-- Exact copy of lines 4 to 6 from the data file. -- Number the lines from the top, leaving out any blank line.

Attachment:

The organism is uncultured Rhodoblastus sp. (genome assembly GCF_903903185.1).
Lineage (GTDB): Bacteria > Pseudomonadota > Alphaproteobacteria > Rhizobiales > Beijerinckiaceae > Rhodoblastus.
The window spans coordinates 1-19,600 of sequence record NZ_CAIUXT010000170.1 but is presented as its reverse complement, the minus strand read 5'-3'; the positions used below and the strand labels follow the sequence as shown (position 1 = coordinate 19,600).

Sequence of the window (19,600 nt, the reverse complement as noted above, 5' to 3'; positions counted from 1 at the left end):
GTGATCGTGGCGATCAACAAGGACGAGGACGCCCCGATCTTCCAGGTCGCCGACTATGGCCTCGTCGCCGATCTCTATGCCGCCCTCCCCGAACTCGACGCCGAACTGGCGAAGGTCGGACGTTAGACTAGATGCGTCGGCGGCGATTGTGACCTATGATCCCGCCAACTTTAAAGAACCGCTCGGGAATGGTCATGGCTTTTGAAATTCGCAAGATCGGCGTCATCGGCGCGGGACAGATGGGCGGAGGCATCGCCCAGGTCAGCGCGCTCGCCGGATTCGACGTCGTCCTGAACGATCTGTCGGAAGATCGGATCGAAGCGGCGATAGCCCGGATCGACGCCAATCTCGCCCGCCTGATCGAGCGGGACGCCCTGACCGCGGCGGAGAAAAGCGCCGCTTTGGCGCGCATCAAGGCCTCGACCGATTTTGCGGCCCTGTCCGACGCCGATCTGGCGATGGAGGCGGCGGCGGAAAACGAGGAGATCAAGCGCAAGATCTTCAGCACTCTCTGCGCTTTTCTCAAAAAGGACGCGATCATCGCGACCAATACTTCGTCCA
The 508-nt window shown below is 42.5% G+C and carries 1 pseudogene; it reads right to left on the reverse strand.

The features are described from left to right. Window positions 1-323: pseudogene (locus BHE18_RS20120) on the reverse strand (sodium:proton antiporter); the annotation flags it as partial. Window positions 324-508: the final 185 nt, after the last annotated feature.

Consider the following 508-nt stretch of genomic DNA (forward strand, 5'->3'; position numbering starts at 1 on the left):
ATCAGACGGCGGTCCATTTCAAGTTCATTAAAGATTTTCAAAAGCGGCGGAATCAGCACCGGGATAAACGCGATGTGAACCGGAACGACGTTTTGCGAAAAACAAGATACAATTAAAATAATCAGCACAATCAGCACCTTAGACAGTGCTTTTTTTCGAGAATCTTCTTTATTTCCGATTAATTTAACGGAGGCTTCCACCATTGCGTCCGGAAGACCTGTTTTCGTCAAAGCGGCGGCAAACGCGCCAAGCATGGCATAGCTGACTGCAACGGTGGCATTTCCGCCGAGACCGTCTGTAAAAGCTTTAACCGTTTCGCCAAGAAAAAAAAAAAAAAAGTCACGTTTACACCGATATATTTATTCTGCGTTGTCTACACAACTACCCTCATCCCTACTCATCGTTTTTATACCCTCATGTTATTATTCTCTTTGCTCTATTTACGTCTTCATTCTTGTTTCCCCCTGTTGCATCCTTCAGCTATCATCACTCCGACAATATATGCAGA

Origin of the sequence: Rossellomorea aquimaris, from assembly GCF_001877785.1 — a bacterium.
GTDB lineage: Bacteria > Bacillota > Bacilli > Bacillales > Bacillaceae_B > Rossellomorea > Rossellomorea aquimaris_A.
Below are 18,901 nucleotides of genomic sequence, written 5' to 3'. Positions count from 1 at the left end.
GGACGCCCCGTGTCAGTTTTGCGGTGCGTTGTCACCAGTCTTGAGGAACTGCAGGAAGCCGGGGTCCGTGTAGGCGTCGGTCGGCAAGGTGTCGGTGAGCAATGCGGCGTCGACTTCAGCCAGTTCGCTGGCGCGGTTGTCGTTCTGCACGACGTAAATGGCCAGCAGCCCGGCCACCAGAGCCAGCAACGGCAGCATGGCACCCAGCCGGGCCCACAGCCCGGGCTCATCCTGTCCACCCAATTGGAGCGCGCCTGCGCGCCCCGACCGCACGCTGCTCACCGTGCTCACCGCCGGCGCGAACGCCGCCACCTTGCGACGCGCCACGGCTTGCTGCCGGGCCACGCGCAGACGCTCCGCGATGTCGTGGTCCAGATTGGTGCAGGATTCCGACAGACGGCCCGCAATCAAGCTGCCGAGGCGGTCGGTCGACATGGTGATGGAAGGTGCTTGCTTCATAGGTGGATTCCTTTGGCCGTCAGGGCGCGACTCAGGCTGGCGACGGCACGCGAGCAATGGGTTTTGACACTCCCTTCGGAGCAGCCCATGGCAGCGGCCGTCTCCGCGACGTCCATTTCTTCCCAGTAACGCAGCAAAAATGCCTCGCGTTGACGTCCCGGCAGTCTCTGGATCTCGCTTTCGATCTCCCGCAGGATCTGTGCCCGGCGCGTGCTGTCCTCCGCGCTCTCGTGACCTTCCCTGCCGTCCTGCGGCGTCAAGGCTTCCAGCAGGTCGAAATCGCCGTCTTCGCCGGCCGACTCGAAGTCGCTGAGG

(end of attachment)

Sequence of the window (19,600 nt, the reverse complement as noted above, 5' to 3'; positions counted from 1 at the left end):
GTGATCGTGGCGATCAACAAGGACGAGGACGCCCCGATCTTCCAGGTCGCCGACTATGGCCTCGTCGCCGATCTCTATGCCGCCCTCCCCGAACTCGACGCCGAACTGGCGAAGGTCGGACGTTAGACTAGATGCGTCGGCGGCGATTGTGACCTATGATCCCGCCAACTTTAAAGAACCGCTCGGGAATGGTCATGGCTTTTGAAATTCGCAAGATCGGCGTCATCGGCGCGGGACAGATGGGCGGAGGCATCGCCCAGGTCAGCGCGCTCGCCGGATTCGACGTCGTCCTGAACGATCTGTCGGAAGATCGGATCGAAGCGGCGATAGCCCGGATCGACGCCAATCTCGCCCGCCTGATCGAGCGGGACGCCCTGACCGCGGCGGAGAAAAGCGCCGCTTTGGCGCGCATCAAGGCCTCGACCGATTTTGCGGCCCTGTCCGACGCCGATCTGGCGATGGAGGCGGCGGCGGAAAACGAGGAGATCAAGCGCAAGATCTTCAGCACTCTCTGCGCTTTTCTCAAAAAGGACGCGATCATCGCGACCAATACTTCGTCCA
The 508-nt window shown below is 42.5% G+C and carries 1 pseudogene; it reads right to left on the reverse strand.